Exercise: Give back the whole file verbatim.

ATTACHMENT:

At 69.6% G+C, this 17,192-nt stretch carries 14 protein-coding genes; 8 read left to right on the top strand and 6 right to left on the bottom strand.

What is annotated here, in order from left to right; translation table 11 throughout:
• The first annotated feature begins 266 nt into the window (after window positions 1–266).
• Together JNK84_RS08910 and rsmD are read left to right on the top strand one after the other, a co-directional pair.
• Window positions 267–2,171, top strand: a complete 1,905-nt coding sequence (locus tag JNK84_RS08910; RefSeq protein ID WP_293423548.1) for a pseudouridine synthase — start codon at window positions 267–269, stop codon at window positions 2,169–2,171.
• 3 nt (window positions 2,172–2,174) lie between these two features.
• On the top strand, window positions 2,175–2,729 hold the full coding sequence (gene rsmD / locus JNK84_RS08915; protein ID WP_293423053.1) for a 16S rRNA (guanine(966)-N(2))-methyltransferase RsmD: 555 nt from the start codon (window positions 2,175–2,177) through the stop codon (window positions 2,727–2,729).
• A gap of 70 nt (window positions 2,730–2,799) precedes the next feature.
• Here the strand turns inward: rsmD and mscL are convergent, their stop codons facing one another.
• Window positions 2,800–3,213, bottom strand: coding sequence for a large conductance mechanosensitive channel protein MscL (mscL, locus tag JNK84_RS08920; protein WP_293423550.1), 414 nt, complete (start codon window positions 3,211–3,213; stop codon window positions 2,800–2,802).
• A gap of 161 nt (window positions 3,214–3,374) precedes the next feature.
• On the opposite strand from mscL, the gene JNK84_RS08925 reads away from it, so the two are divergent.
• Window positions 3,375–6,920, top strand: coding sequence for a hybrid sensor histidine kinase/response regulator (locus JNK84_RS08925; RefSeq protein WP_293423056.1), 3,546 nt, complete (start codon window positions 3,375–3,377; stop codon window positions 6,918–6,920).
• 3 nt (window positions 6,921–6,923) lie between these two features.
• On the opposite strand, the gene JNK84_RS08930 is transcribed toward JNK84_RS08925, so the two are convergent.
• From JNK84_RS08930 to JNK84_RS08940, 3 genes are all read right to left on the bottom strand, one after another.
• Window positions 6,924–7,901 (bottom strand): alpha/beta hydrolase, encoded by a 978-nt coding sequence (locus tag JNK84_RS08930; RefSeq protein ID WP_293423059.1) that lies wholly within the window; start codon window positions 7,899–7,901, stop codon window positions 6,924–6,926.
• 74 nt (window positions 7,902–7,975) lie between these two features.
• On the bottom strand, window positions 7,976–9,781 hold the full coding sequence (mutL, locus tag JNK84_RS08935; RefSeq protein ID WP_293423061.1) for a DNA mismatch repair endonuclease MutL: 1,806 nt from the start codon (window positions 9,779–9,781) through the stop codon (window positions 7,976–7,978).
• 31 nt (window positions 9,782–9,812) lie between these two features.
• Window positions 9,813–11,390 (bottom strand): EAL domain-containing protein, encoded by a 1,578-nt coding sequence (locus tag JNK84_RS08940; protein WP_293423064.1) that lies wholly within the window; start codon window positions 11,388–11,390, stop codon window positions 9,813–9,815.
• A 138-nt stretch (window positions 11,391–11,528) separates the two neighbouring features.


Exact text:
At 69.6% G+C, this 17,192-nt stretch carries 14 protein-coding genes; 8 read left to right on the top strand and 6 right to left on the bottom strand.

What is annotated here, in order from left to right; translation table 11 throughout:
• The first annotated feature begins 266 nt into the window (after window positions 1–266).
• Together JNK84_RS08910 and rsmD are read left to right on the top strand one after the other, a co-directional pair.
• Window positions 267–2,171, top strand: a complete 1,905-nt coding sequence (locus tag JNK84_RS08910; RefSeq protein ID WP_293423548.1) for a pseudouridine synthase — start codon at window positions 267–269, stop codon at window positions 2,169–2,171.
• 3 nt (window positions 2,172–2,174) lie between these two features.
• On the top strand, window positions 2,175–2,729 hold the full coding sequence (gene rsmD / locus JNK84_RS08915; protein ID WP_293423053.1) for a 16S rRNA (guanine(966)-N(2))-methyltransferase RsmD: 555 nt from the start codon (window positions 2,175–2,177) through the stop codon (window positions 2,727–2,729).
• A gap of 70 nt (window positions 2,730–2,799) precedes the next feature.
• Here the strand turns inward: rsmD and mscL are convergent, their stop codons facing one another.
• Window positions 2,800–3,213, bottom strand: coding sequence for a large conductance mechanosensitive channel protein MscL (mscL, locus tag JNK84_RS08920; protein WP_293423550.1), 414 nt, complete (start codon window positions 3,211–3,213; stop codon window positions 2,800–2,802).
• A gap of 161 nt (window positions 3,214–3,374) precedes the next feature.
• On the opposite strand from mscL, the gene JNK84_RS08925 reads away from it, so the two are divergent.
• Window positions 3,375–6,920, top strand: coding sequence for a hybrid sensor histidine kinase/response regulator (locus JNK84_RS08925; RefSeq protein WP_293423056.1), 3,546 nt, complete (start codon window positions 3,375–3,377; stop codon window positions 6,918–6,920).
• 3 nt (window positions 6,921–6,923) lie between these two features.
• On the opposite strand, the gene JNK84_RS08930 is transcribed toward JNK84_RS08925, so the two are convergent.
• From JNK84_RS08930 to JNK84_RS08940, 3 genes are all read right to left on the bottom strand, one after another.
• Window positions 6,924–7,901 (bottom strand): alpha/beta hydrolase, encoded by a 978-nt coding sequence (locus tag JNK84_RS08930; RefSeq protein ID WP_293423059.1) that lies wholly within the window; start codon window positions 7,899–7,901, stop codon window positions 6,924–6,926.
• 74 nt (window positions 7,902–7,975) lie between these two features.
• On the bottom strand, window positions 7,976–9,781 hold the full coding sequence (mutL, locus tag JNK84_RS08935; RefSeq protein ID WP_293423061.1) for a DNA mismatch repair endonuclease MutL: 1,806 nt from the start codon (window positions 9,779–9,781) through the stop codon (window positions 7,976–7,978).
• 31 nt (window positions 9,782–9,812) lie between these two features.
• Window positions 9,813–11,390 (bottom strand): EAL domain-containing protein, encoded by a 1,578-nt coding sequence (locus tag JNK84_RS08940; protein WP_293423064.1) that lies wholly within the window; start codon window positions 11,388–11,390, stop codon window positions 9,813–9,815.
• A 138-nt stretch (window positions 11,391–11,528) separates the two neighbouring features.